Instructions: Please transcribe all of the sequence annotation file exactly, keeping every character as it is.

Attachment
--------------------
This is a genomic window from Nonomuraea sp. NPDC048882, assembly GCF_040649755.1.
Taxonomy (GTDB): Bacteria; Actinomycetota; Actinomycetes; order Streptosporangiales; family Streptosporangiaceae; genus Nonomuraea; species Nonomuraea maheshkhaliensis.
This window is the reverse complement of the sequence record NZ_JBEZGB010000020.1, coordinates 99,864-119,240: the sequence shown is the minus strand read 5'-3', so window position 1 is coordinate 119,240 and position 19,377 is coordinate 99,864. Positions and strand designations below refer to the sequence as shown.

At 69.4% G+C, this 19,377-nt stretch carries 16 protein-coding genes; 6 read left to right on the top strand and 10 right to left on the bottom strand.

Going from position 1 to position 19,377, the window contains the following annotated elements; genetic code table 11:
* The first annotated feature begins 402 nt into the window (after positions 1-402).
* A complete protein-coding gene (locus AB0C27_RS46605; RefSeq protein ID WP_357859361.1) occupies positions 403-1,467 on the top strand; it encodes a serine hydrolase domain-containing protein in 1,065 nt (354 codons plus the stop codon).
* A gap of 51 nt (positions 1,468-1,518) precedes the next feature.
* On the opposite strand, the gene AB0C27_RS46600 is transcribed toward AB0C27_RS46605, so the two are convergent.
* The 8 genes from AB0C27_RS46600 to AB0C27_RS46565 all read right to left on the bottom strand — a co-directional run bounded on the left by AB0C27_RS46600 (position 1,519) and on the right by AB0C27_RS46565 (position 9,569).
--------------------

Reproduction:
This is a genomic window from Nonomuraea sp. NPDC048882, assembly GCF_040649755.1.
Taxonomy (GTDB): Bacteria; Actinomycetota; Actinomycetes; order Streptosporangiales; family Streptosporangiaceae; genus Nonomuraea; species Nonomuraea maheshkhaliensis.
This window is the reverse complement of the sequence record NZ_JBEZGB010000020.1, coordinates 99,864-119,240: the sequence shown is the minus strand read 5'-3', so window position 1 is coordinate 119,240 and position 19,377 is coordinate 99,864. Positions and strand designations below refer to the sequence as shown.

At 69.4% G+C, this 19,377-nt stretch carries 16 protein-coding genes; 6 read left to right on the top strand and 10 right to left on the bottom strand.

Going from position 1 to position 19,377, the window contains the following annotated elements; genetic code table 11:
* The first annotated feature begins 402 nt into the window (after positions 1-402).
* A complete protein-coding gene (locus AB0C27_RS46605; RefSeq protein ID WP_357859361.1) occupies positions 403-1,467 on the top strand; it encodes a serine hydrolase domain-containing protein in 1,065 nt (354 codons plus the stop codon).
* A gap of 51 nt (positions 1,468-1,518) precedes the next feature.
* On the opposite strand, the gene AB0C27_RS46600 is transcribed toward AB0C27_RS46605, so the two are convergent.
* The 8 genes from AB0C27_RS46600 to AB0C27_RS46565 all read right to left on the bottom strand — a co-directional run bounded on the left by AB0C27_RS46600 (position 1,519) and on the right by AB0C27_RS46565 (position 9,569).